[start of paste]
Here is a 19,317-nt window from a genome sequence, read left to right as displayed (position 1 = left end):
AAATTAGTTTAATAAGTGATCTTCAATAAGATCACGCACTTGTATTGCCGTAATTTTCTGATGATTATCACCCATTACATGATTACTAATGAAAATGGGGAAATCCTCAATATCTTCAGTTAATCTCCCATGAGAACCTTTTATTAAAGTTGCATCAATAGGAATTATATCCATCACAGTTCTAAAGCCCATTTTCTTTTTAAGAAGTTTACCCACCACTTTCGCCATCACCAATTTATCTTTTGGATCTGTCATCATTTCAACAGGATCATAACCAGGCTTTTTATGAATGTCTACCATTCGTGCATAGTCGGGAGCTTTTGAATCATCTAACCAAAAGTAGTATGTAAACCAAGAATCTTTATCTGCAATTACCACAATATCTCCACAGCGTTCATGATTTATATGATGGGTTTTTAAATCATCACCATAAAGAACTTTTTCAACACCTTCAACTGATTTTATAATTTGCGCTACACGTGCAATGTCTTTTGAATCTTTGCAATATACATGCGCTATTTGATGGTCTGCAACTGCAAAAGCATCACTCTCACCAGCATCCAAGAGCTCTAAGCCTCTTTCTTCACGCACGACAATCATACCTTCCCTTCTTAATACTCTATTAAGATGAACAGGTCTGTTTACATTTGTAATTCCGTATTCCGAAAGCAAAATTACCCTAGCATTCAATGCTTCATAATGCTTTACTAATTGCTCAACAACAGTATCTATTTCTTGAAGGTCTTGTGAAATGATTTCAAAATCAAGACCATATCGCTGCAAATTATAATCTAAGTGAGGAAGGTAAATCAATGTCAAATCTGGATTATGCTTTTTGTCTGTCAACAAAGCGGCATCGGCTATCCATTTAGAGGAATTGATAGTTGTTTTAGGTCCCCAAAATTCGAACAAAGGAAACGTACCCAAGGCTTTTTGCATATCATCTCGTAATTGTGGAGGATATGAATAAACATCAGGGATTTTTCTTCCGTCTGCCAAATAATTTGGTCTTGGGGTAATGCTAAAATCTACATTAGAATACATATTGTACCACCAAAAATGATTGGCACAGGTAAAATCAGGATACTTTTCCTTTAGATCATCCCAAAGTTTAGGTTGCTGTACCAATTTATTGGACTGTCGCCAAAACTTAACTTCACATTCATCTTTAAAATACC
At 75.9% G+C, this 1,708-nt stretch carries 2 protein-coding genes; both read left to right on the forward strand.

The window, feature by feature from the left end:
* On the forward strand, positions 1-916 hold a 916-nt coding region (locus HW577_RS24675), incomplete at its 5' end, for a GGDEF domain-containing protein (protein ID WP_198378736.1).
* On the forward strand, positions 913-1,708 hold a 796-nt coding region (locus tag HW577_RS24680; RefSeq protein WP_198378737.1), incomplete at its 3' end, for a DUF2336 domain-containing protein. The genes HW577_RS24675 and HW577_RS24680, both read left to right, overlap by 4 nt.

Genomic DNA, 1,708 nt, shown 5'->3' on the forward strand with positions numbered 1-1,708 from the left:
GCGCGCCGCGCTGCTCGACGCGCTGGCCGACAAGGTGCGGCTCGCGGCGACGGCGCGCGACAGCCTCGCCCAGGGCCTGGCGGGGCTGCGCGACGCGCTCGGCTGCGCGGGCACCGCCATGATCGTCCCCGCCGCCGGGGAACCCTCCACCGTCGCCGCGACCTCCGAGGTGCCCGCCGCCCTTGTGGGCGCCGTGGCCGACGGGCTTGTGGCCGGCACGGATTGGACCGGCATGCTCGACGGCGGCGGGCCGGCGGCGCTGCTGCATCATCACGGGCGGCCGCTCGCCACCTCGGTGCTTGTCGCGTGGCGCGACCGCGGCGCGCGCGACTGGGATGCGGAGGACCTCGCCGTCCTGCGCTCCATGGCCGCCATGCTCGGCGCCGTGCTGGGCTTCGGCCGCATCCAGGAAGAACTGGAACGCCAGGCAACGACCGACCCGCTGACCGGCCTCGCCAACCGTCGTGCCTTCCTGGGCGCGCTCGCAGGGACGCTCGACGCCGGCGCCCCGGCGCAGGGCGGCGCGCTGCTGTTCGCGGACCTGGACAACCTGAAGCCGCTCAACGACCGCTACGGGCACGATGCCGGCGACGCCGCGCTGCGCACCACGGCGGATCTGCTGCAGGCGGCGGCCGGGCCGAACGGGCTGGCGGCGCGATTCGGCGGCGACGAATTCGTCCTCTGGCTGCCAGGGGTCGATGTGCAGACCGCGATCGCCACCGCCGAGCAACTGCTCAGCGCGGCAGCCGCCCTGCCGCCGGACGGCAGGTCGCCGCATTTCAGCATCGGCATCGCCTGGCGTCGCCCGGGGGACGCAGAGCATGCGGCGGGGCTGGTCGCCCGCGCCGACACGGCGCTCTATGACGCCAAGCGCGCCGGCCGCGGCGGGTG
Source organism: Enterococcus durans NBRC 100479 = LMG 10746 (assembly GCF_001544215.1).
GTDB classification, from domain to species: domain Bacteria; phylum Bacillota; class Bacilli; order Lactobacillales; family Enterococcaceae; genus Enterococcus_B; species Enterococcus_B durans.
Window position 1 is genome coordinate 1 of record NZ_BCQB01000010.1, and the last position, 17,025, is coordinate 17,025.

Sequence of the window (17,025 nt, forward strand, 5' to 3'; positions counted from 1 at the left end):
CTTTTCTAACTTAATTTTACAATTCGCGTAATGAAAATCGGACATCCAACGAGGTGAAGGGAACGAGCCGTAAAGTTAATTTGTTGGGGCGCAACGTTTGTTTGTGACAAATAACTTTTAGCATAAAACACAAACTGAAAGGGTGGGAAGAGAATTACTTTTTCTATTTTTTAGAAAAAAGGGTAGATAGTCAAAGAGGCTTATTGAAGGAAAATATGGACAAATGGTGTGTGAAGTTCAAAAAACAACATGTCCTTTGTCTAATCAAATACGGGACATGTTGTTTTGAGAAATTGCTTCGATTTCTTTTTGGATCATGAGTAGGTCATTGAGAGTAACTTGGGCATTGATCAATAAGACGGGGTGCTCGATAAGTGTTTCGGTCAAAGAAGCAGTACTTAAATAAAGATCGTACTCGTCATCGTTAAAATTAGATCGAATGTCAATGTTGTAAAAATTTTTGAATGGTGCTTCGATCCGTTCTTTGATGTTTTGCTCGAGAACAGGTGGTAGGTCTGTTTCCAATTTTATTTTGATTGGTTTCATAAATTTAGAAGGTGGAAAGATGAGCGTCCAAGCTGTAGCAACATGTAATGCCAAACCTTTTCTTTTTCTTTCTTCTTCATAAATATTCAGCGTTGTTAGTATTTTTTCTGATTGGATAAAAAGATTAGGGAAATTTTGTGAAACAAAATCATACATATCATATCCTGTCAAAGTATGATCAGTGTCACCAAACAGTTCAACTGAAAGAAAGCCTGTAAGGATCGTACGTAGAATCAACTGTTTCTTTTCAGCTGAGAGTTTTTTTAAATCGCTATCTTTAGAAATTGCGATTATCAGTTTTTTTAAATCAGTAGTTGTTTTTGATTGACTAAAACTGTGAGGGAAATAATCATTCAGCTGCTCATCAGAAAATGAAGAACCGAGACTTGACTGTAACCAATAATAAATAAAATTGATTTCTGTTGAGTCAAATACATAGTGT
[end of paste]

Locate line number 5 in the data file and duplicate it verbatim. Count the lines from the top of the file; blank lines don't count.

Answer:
* On the forward strand, positions 1-916 hold a 916-nt coding region (locus HW577_RS24675), incomplete at its 5' end, for a GGDEF domain-containing protein (protein ID WP_198378736.1).